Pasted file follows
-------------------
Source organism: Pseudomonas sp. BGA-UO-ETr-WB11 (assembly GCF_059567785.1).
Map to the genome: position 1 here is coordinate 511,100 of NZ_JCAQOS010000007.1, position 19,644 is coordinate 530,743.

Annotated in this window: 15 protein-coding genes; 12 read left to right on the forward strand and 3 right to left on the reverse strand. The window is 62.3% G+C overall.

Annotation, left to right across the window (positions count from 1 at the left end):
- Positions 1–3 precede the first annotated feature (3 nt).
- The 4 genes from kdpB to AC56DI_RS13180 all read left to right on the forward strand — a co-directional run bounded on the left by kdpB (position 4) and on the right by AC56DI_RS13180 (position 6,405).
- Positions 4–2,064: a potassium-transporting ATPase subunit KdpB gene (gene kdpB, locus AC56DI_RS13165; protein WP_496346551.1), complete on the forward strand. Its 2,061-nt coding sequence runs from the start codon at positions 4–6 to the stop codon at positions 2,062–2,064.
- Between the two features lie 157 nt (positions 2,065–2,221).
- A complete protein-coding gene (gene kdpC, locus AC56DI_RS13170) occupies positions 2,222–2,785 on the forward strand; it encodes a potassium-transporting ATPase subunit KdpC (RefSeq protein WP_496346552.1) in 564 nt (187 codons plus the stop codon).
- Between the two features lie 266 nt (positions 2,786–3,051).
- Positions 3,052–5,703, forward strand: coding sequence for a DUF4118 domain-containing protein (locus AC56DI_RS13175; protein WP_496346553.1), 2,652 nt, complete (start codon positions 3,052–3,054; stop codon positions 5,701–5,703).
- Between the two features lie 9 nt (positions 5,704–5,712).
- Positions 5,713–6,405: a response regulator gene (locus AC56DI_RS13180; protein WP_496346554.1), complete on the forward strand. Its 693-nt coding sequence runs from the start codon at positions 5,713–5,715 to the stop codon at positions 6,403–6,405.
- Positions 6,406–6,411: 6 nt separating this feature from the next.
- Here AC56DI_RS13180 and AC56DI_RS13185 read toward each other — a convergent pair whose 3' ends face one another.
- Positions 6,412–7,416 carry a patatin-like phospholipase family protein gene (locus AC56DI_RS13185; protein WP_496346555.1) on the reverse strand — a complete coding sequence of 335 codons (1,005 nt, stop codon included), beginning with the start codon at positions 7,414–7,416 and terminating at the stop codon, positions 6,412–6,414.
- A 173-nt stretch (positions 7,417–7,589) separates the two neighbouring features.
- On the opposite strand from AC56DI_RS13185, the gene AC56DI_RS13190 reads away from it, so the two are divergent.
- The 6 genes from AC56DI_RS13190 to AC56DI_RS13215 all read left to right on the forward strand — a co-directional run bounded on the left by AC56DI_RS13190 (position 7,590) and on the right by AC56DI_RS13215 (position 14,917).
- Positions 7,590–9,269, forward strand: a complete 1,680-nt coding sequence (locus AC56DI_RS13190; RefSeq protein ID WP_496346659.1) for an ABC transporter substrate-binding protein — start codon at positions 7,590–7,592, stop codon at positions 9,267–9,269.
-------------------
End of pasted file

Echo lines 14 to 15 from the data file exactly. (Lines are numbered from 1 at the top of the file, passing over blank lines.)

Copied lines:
- Positions 6,406–6,411: 6 nt separating this feature from the next.
- Here AC56DI_RS13180 and AC56DI_RS13185 read toward each other — a convergent pair whose 3' ends face one another.